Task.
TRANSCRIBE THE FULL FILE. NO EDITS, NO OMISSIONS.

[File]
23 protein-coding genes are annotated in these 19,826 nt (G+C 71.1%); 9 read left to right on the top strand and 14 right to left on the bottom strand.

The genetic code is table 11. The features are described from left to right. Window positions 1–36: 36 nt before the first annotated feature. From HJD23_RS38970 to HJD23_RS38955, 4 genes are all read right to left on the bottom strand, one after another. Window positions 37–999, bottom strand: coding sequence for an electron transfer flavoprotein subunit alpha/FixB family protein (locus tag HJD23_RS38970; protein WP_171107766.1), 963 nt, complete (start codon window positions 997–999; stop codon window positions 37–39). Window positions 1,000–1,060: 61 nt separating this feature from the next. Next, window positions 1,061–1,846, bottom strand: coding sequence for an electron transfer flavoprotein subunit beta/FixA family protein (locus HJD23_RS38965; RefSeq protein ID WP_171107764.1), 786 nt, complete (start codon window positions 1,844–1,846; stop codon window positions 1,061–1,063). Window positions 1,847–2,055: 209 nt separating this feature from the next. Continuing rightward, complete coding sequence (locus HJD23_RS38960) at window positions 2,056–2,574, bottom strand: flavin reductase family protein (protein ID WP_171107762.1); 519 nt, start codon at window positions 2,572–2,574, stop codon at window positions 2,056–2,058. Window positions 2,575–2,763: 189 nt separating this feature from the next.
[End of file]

23 protein-coding genes are annotated in these 19,826 nt (G+C 71.1%); 9 read left to right on the top strand and 14 right to left on the bottom strand.

The genetic code is table 11. The features are described from left to right. Window positions 1–36: 36 nt before the first annotated feature. From HJD23_RS38970 to HJD23_RS38955, 4 genes are all read right to left on the bottom strand, one after another. Window positions 37–999, bottom strand: coding sequence for an electron transfer flavoprotein subunit alpha/FixB family protein (locus tag HJD23_RS38970; protein WP_171107766.1), 963 nt, complete (start codon window positions 997–999; stop codon window positions 37–39). Window positions 1,000–1,060: 61 nt separating this feature from the next. Next, window positions 1,061–1,846, bottom strand: coding sequence for an electron transfer flavoprotein subunit beta/FixA family protein (locus HJD23_RS38965; RefSeq protein ID WP_171107764.1), 786 nt, complete (start codon window positions 1,844–1,846; stop codon window positions 1,061–1,063). Window positions 1,847–2,055: 209 nt separating this feature from the next. Continuing rightward, complete coding sequence (locus HJD23_RS38960) at window positions 2,056–2,574, bottom strand: flavin reductase family protein (protein ID WP_171107762.1); 519 nt, start codon at window positions 2,572–2,574, stop codon at window positions 2,056–2,058. Window positions 2,575–2,763: 189 nt separating this feature from the next.